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Braised Hanukkah Brisket

My mother, Enid, always used the most marbled cut of brisket she could find to make this Hanukkah brisket recipe so she'd get the most flavor. When she added carrots to the pan, she threw in some potatoes, too. —Ellen Ruzinsky, Yorktown Heights, NY
  • Total Time
    Prep: 25 min. Cook: 2-3/4 hours
  • Makes
    12 servings (4 cups vegetables)

Ingredients

  • 2 tablespoons canola oil
  • 1 fresh beef brisket (4 to 5 pounds)
  • 3 celery ribs, cut into 1-inch pieces
  • 3 large carrots, cut into 1/4-inch slices
  • 2 large onions, sliced
  • 1 pound medium fresh mushrooms
  • 3/4 cup cold water
  • 3/4 cup tomato sauce
  • 3 tablespoons Worcestershire sauce
  • 1 tablespoon prepared horseradish

Directions

  • In a Dutch oven, heat oil over medium heat. Brown brisket on both sides. Remove from pan.
  • Add celery, carrots and onions to same pan; cook and stir 4-6 minutes or until crisp-tender. Stir in remaining ingredients.
  • Return brisket to pan, fat side up. Bring mixture to a boil. Reduce heat; simmer, covered, 2-1/2 to 3 hours or until meat is tender. Remove beef and vegetables; keep warm. Skim fat from pan juices. If desired, thicken juices.
  • Cut brisket diagonally across the grain into thin slices. Serve with vegetables and pan juices.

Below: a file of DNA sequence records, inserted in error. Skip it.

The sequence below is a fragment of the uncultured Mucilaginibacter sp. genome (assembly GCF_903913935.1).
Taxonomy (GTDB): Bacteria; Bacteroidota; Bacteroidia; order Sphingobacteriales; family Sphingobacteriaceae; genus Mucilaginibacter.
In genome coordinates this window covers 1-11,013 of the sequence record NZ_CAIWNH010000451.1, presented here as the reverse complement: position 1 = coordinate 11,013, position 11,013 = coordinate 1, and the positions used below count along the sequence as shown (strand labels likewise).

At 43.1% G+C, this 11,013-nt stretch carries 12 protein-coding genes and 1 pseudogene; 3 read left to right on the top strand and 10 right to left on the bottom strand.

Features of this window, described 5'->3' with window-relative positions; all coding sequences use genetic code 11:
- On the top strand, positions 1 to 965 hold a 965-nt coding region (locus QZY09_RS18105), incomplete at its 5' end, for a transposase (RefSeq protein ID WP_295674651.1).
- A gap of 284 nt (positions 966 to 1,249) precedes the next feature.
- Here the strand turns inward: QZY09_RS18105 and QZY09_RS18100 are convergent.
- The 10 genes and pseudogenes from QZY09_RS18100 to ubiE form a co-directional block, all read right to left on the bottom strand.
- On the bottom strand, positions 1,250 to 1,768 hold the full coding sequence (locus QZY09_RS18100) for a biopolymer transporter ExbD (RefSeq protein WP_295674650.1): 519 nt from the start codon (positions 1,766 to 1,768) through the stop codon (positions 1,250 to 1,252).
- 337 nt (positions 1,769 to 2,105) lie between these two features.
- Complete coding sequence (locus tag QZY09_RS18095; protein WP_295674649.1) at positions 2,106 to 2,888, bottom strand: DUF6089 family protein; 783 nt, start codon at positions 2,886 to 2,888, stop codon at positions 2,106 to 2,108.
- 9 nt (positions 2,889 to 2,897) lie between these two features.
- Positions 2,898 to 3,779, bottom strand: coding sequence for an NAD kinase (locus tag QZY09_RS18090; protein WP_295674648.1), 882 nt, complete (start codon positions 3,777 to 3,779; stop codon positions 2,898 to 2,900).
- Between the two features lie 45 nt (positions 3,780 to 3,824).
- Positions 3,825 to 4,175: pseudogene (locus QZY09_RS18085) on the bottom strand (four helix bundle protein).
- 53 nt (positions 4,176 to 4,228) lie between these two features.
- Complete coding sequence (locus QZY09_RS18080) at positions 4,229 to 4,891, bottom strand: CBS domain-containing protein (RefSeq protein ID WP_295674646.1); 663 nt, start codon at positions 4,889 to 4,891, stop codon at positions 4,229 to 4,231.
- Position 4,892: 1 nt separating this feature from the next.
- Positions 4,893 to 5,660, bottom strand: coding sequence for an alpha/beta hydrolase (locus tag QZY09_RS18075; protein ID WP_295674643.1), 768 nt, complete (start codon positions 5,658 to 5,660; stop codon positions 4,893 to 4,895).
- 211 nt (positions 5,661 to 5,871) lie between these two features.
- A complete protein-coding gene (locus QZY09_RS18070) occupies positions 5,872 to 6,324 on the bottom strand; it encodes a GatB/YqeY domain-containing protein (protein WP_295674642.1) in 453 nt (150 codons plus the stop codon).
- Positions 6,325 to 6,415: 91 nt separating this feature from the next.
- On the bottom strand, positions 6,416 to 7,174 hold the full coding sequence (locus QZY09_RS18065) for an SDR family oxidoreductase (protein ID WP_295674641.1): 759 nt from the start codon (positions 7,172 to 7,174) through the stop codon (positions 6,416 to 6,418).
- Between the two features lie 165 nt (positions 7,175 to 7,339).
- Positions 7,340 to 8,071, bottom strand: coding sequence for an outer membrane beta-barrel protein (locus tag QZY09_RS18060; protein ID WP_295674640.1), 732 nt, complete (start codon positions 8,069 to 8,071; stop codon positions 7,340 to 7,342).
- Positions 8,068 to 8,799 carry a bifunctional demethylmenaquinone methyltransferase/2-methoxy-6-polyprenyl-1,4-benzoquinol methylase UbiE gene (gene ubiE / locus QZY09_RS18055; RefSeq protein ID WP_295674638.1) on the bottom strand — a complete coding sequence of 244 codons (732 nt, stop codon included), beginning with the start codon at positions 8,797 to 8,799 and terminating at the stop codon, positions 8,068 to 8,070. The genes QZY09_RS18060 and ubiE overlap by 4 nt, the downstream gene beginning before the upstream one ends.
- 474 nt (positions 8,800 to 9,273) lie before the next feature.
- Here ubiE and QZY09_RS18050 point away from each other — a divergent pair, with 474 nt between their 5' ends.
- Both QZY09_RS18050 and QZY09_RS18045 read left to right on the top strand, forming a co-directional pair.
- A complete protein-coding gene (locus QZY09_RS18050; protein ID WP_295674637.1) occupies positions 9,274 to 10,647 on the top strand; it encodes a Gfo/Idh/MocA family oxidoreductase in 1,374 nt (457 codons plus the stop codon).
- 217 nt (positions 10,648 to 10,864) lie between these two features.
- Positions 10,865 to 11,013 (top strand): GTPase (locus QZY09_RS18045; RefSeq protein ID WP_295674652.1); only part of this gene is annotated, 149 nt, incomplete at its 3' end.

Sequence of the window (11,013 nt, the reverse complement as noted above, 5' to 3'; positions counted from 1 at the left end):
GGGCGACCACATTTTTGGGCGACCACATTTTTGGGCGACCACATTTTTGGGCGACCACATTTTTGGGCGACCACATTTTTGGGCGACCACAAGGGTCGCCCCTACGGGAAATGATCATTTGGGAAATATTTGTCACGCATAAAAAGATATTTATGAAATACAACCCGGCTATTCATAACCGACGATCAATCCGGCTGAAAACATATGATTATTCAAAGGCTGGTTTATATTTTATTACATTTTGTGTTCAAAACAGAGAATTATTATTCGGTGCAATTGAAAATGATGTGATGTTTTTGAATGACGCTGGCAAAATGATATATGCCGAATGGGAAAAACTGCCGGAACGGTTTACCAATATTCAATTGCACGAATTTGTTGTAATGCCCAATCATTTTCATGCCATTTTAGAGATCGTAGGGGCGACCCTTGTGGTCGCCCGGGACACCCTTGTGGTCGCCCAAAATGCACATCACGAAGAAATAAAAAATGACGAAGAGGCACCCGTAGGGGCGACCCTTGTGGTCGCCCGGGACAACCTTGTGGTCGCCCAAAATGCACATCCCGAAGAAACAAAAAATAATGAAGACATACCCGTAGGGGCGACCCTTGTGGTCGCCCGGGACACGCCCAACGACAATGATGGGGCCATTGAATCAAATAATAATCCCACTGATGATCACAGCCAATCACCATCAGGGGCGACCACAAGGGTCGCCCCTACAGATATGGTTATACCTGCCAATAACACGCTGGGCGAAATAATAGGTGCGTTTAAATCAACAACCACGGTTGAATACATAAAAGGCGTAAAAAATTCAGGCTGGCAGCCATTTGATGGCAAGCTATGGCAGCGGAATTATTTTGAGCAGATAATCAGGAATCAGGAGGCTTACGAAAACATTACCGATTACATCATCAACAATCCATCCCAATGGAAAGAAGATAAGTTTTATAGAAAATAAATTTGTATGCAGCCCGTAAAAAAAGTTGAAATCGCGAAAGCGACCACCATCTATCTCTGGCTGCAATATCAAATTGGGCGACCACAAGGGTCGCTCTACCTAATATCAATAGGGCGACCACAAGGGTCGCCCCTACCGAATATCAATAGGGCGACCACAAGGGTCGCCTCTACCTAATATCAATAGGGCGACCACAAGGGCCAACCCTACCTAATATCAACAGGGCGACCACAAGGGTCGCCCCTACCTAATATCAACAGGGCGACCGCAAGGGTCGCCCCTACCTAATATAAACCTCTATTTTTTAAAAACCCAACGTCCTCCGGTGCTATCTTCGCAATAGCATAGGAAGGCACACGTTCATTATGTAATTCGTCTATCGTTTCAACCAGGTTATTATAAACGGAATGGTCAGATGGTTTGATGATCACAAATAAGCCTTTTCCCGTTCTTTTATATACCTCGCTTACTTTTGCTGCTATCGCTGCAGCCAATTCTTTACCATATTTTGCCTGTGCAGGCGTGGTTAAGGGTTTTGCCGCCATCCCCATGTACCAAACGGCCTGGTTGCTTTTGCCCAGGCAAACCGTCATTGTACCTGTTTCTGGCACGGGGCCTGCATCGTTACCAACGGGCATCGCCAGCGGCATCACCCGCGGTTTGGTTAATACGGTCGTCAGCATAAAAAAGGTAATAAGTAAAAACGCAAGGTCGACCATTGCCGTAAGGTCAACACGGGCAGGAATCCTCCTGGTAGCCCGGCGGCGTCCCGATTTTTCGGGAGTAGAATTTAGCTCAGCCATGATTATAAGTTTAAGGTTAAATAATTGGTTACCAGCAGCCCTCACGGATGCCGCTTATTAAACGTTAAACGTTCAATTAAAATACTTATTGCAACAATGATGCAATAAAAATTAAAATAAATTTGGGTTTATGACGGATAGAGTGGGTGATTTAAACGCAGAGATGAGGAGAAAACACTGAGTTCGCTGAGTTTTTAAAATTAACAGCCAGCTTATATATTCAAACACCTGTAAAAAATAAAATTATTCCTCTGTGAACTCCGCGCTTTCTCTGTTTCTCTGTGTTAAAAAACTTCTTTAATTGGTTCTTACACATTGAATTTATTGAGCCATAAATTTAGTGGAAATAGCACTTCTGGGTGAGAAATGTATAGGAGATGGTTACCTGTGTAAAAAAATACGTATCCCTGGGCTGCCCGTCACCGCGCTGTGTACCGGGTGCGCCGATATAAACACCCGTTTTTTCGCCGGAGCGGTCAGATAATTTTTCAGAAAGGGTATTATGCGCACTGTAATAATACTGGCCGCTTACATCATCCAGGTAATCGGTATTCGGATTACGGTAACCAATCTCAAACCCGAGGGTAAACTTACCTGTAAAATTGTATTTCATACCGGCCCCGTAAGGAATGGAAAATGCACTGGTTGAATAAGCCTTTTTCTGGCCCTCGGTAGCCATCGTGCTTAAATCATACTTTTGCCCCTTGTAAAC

Braised Hanukkah Brisket Tip

What is traditionally served with brisket?

If you're serving brisket as the main dish for Hanukkah (or any holiday meal), you can't go wrong with vegetable sides like tzimmes or potato latkes. For a more substantial side dish, try a savory noodle kugel or a piping hot bowl of chicken matzo ball soup. Looking for more great Hanukkah dishes? Here are some of our favorite Hanukkah recipes.

How do you keep brisket from drying out?

The key to making a tender brisket is using low and slow heat. Don't try to rush it by boiling the brisket; it'll turn out chewy and dry. If you have time, the best way to keep the brisket moist is to make it a day in advance. Cool it whole in the cooking liquid overnight and reheat it the next day. Check out our complete guide for making Jewish brisket for more tips and tricks.

How can I thicken my brisket sauce?

If your sauce is too thin, you don't need flour or cornstarch. Try using another method to thicken sauce, like simmering the strained cooking liquid until it's reduced by half. You can also add body by pureeing some of the cooked onions, carrots, celery and mushrooms and adding them back to the sauce.

Research contributed by Lindsay D. Mattison, Taste of Home contributing writer

Nutrition Facts
4 ounces cooked meat with 1/3 cup vegetables and 1/2 cup juices: 247 calories, 9g fat (3g saturated fat), 64mg cholesterol, 189mg sodium, 8g carbohydrate (3g sugars, 2g fiber), 33g protein. Diabetic Exchanges: 4 lean meat, 1 vegetable, 1/2 fat.

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Reviews

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  • CatMurphy
    Nov 3, 2013

    This has wonderful flavor and is my new "go to" pot roast recipe! I served it with extra horseradish on the side. I'd like to try this in the crock pot next time.

  • gucci65
    Oct 31, 2013

    I love this recipe. !!! I added 1/4 cup of honey to this. It really added another demention of flavor !!!